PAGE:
The analyse process was relatively simple in this case. Get On is based on a 12-bar blues pattern, the chord base consisting of the three main functions: I, IV and V. The 12'th bar differ from the other dominant function bars. It has a clear ending character, therefore I named it V1. In the 10'th bar the dominant stays from the previous bar instead of going to the subdominant as usual -just like in Johnny B. Goode.
The context-free grammar consists of hierarchical levels. Each level is divided into smaller units. For the highest level, I chose a 12-bar pattern, which I then divided into three 4-bar parts named A, B, C. These three parts were each divided into four separate bars according to the degree of chords:
12-bar pattern -> A B C A -> I I I I B -> IV IV I I C -> V V I V1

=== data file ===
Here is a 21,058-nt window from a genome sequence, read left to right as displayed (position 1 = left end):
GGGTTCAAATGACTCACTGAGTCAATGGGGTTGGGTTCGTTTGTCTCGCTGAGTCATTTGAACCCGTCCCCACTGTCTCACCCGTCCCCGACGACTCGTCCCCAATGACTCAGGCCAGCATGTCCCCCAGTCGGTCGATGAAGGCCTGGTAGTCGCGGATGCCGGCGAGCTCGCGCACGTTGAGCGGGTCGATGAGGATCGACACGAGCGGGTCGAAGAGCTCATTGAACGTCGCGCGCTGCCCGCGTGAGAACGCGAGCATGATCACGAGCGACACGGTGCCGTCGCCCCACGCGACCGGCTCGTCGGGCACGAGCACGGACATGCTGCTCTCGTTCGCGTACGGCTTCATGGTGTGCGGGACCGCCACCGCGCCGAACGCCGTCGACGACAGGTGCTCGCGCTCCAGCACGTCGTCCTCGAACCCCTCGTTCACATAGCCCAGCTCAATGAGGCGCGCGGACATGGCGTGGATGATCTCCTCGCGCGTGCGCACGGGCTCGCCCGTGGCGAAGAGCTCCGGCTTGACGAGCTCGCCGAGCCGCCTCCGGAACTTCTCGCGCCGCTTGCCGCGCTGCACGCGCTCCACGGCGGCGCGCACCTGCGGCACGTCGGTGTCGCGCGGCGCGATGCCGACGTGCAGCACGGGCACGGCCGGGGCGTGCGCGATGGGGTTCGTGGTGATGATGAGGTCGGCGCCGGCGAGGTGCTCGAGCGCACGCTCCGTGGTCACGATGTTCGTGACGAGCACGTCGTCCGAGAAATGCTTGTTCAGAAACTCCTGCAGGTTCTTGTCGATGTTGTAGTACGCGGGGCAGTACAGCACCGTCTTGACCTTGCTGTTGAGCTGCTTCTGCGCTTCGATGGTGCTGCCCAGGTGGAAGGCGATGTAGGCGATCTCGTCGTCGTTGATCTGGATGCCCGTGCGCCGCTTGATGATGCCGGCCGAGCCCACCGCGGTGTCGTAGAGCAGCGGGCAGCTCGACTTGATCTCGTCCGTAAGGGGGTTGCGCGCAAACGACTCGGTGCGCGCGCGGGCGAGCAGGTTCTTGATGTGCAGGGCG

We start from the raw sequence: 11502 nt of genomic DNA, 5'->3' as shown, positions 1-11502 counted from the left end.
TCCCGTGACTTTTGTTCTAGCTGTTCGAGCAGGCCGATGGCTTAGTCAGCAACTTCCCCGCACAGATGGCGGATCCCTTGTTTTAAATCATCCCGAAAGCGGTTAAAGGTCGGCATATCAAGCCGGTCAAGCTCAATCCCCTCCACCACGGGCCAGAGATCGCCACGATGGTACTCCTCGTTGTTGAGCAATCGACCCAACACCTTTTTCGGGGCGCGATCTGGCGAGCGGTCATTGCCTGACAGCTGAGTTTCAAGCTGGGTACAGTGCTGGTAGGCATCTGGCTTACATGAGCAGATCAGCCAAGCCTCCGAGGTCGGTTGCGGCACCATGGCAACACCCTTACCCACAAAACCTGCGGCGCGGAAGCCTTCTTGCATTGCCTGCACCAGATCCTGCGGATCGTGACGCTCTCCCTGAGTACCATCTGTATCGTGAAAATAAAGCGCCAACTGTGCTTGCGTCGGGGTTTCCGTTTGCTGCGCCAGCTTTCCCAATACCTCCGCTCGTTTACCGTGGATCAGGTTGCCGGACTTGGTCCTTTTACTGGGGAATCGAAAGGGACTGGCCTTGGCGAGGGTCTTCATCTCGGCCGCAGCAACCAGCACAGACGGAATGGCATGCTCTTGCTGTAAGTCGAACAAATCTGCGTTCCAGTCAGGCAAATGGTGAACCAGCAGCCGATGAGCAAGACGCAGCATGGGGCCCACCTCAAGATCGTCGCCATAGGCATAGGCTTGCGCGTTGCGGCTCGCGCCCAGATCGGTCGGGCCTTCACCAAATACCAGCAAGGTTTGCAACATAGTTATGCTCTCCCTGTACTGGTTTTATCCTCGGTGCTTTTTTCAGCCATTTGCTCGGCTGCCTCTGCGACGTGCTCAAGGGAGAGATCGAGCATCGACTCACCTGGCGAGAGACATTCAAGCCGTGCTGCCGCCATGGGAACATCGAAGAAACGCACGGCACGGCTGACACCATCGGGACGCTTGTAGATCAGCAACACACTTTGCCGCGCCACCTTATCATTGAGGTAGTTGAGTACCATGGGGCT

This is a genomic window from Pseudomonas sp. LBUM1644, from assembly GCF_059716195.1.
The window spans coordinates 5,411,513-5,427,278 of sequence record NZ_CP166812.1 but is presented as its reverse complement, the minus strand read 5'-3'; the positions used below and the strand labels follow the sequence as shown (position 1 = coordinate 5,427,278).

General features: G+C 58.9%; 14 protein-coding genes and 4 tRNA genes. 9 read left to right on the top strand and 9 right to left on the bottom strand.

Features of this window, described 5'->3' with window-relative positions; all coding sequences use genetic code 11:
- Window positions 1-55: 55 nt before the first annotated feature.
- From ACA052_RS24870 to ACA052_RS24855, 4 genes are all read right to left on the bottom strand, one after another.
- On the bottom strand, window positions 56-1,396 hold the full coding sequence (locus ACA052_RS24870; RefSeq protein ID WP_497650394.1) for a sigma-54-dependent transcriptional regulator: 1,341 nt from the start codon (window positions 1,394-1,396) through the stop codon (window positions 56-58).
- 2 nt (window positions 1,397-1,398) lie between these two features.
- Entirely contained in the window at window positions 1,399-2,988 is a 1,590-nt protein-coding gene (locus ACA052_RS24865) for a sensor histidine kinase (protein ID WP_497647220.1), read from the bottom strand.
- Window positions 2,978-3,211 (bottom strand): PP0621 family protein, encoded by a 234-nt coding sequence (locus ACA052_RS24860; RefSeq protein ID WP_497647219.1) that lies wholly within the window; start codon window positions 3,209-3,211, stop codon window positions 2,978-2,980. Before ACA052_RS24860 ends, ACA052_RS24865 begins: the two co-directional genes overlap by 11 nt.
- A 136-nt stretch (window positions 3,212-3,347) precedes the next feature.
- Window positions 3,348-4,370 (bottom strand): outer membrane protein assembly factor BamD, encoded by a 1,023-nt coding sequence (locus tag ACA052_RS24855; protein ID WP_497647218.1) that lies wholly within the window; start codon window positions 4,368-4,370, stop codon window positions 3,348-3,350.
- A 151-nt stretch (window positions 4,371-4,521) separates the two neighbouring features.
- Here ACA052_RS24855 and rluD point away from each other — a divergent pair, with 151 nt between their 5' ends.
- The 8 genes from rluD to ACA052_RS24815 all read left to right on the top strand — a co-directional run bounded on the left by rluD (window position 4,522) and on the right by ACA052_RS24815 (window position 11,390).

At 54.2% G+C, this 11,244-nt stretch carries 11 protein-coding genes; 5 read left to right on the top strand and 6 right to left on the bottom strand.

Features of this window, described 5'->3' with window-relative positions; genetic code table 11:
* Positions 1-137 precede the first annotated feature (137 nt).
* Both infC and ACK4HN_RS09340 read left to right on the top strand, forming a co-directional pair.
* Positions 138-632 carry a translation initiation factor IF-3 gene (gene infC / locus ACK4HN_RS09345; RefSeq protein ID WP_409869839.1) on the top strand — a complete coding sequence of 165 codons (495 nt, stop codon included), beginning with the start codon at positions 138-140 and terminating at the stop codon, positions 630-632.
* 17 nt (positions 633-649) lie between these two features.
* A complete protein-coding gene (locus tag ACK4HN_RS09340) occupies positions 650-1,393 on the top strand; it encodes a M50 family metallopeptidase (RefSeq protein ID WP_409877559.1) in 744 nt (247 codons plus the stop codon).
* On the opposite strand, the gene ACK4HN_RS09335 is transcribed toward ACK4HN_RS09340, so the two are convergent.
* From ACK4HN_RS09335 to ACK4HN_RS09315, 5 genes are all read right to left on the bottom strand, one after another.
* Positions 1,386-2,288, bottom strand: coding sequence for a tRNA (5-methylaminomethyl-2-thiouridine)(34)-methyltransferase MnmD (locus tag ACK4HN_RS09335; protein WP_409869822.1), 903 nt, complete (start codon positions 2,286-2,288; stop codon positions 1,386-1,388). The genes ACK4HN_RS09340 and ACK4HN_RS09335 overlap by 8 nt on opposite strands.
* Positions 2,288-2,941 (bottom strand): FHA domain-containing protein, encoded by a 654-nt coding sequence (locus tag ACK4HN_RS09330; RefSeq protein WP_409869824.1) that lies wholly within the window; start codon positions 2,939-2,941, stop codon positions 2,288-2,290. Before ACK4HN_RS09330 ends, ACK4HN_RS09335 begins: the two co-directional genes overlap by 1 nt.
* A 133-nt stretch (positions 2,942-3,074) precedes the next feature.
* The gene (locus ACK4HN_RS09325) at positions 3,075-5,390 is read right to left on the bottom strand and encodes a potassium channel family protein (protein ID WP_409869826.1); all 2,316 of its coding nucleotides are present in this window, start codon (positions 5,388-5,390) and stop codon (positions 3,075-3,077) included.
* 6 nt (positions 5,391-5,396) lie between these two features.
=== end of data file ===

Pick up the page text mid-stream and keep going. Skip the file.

Each bar consists of terminal symbols. A terminal is a MIDI-coded note-number (C1 = 60, C#1 = 61 etc.) followed by a colon-separated duration value (1 is a quarter note, 0.5 an eight etc.). Click here to see the grammar.
I used the two solo sections and the ten different guitar licks from the chorus repetition in the end as a corpus. I left out the upbeat in the first solo section. Each note was transformed into a terminal symbol. I consider not to transform note expressions like bends or slurs into the MIDI-code system, so you will not hear any in the computer generated solos.
Get On: Music and Transcriptions